Skip to the content

Mechanical Damage to Trees

A mechanical bark wound often seriously affects the vascular system & disrupts or prevents its normal function.
Mechanical injury from line trimmers and mower decks on this multi-trunk Crape Myrtle disrupts the flow of water and elements through the tree’s vascular system and creates unwanted stress. All photos provided by Bill Seaman.

Published May 30, 2013 By STEVE HOUSER

 

With the onset of summer, it is important to note that the Number One enemy of trees, mechanical injury, is out in full force. Tree bark can be tough, but line trimmers and lawn mowers can inflict serious injury to trees. In severe cases, a valuable tree can die as a result of whacking the weeds or turf at the tree’s base. Just under the bark of a tree lies the vascular system that carries water and elements up and down the tree. A mechanical bark wound often seriously affects the vascular system and disrupts or prevents its normal function.

Although it is tempting to blame line trimmers or lawnmowers as the culprits, it is more accurate to blame the equipment operator. An equipment operator can be over-zealous and damage a tree. And should turf really be growing at the base of a tree?

Mechanical damage to trees can be reduced by carefully removing the turf grass near the trunk. Complete the process by adding a two-inch layer of mulch to protect exposed surface roots.

Many gardeners would say lawn grasses growing up to the base of a tree is attractive, and “turf is king.” However, trees grow best in a natural environment or with organic material (leaves and mulch) around their bases as well as out to the ends of the limbs. Turf in this area competes with tree roots for elements and water.

Due to the natural process of ecosystem succession, turf and sun-loving smaller plants near the base of a tree are lost over time as the tree (or nearby trees) produce more sun-blocking shade. However, our urban landscapes are seldom allowed to follow the process of natural succession as trees and plants grow. The result is an attempt to keep the turf at the base of a tree forever or risk the neighbors thinking you are one of those “tree hugger” types.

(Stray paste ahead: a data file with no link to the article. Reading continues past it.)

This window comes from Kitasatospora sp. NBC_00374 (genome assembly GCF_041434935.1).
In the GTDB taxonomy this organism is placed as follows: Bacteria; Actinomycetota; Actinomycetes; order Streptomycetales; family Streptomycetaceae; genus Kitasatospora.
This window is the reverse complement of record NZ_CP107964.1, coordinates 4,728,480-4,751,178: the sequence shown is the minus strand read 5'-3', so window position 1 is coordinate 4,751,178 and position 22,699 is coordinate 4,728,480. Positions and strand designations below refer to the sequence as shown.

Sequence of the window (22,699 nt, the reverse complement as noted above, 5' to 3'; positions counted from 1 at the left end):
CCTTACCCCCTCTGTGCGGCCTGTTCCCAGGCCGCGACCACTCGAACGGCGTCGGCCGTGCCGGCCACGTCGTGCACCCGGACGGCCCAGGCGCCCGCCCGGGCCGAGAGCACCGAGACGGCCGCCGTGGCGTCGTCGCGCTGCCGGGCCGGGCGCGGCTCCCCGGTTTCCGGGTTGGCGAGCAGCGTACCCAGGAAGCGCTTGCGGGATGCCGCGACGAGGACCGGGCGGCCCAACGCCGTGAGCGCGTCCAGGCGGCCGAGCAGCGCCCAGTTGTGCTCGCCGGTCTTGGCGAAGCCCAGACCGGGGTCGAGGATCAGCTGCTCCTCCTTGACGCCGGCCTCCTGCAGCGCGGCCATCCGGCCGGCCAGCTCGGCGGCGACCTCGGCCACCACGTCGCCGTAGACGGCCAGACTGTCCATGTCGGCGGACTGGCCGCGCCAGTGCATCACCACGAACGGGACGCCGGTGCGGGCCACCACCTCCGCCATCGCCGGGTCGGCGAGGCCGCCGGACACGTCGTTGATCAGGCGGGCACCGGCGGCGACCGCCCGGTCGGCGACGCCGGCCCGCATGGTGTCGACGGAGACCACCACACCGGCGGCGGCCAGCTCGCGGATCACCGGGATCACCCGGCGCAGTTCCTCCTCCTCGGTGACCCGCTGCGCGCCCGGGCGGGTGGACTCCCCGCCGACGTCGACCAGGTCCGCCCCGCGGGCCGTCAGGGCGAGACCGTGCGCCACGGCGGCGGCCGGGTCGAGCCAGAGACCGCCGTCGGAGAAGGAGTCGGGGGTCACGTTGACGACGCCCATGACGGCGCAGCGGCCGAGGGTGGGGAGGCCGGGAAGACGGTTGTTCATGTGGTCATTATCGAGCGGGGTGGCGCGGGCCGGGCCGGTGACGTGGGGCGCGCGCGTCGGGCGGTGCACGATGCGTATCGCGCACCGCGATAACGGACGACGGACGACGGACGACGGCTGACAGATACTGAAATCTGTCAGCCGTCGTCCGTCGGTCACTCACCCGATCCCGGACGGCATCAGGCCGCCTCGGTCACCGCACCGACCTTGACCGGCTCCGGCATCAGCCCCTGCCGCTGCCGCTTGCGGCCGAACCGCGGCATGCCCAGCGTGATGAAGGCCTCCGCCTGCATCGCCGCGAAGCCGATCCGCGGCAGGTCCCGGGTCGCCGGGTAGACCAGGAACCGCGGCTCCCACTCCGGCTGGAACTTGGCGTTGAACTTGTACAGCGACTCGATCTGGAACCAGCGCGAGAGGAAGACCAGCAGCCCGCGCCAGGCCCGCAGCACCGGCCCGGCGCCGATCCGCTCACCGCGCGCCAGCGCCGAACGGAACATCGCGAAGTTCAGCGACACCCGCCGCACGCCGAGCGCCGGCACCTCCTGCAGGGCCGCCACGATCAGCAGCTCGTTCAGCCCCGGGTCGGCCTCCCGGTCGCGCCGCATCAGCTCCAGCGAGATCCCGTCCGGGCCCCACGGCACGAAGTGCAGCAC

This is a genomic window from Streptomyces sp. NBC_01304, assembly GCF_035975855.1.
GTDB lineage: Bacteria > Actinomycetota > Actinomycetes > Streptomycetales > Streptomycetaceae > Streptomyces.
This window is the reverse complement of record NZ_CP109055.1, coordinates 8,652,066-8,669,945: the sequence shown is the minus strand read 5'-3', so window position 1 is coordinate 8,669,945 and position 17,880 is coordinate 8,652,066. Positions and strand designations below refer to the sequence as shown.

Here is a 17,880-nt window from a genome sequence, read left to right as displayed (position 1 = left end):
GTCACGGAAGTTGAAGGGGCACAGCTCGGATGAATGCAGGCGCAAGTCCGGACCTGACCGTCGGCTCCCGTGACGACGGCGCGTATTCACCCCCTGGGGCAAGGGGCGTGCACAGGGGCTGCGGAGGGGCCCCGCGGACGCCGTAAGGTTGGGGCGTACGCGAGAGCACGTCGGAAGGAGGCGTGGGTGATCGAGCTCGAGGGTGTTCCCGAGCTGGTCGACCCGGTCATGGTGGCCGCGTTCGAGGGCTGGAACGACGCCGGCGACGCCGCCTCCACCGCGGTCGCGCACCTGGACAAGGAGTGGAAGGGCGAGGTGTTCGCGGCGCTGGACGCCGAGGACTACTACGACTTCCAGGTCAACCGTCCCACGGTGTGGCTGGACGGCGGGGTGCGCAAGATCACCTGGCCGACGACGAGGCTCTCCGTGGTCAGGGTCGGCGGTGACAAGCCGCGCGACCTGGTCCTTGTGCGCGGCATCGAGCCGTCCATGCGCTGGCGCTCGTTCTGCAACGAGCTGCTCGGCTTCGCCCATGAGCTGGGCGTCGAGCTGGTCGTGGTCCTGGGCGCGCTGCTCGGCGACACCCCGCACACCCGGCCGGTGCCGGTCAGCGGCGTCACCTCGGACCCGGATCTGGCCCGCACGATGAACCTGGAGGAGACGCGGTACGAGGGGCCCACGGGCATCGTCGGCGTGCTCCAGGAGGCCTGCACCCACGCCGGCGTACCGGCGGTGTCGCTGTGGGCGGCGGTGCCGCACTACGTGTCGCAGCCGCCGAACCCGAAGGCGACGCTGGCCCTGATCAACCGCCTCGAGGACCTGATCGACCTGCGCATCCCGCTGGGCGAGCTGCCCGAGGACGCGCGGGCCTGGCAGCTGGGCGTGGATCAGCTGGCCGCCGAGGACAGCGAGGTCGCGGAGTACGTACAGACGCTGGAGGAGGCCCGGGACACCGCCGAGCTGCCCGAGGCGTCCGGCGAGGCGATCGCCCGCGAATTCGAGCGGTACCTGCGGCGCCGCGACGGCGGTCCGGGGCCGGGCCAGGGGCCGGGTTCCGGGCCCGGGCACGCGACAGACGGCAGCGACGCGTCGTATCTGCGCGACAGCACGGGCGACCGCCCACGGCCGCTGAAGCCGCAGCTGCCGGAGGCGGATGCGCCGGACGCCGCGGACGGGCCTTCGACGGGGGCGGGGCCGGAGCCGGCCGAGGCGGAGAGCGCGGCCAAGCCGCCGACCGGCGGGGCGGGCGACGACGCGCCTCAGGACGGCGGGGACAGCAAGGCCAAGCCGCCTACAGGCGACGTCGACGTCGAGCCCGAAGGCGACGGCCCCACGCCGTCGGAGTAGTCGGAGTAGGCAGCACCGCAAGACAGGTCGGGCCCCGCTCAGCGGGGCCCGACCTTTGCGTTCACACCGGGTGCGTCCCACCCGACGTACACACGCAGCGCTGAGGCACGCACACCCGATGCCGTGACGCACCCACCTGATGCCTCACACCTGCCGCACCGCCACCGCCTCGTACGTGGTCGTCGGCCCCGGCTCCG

To be painfully honest, trees, as well as arborists, are not very fond of turf. In all fairness, turf aficionados are not very fond of trees either. Ask an arborist to remove a healthy tree so more sunlight can reach the grass -- or a good turf devotee to remove all the turf for the health of a tree -- and watch the fur fly.

Recently planted trees with young and thin bark are much more susceptible to mechanical injury than their older, corky-barked counterparts. New trees should have mulch around them with no weeds or turf as competition for four to five years, if possible. This practice requires hand weeding or using other methods to manage competing plant growth.

Vinyl trunk guards can be placed around the base of newly planted trees to protect them from mechanical injury. Perforated guards allow for air circulation so the protected bark can remain dry between rains and waterings.

If you must grow turf at the base of the tree, keep it maintained at least 3 inches away from the trunk. If you are worried about an over-zealous weed whacker, a vinyl tree guard can be used around the base of the tree to protect it from line trimmers and mower decks. There are a number of suitable products that are designed to wrap and protect the base of a new tree from mechanical injury. Although they can be effective, any covering of the bark creates a shady condition, and once it is removed, “sunscald” or sun damage to the trunk can ensue. If you must use a tree guard, take it off in the early fall, when the sunlight is less intense. In general, it is better to have mulch around the base of young trees or keep the turf back from the trunk to avoid the need for a protective covering.

Shade and ornamental trees with smooth bark that can easily be damaged by mechanical injury include Crape Myrtles, Hollies, Lacebark Elms, Western Soapberries, Red Oaks, Bald Cypress, Maple, and Eve’s Necklace.

While this 15-year-old Red Oak works to heal old mechanical damage, the injury has provided a site for fungal pathogens (mushroom-like growth at base of wound) and boring insects to enter the tree.

One final word of caution -- injury to any part of a tree can create an entrance for diseases and insects.

About the author

Mr. Steve Houser

Mr. Houser is a Dallas native with almost 40 years of experience as a consulting arborist and expert tree climber. He is the president and owner of Arborilogical Services, “The Experts Your Trees Deserve.”®

Do your trees need help?

We're ready to grow a relationship.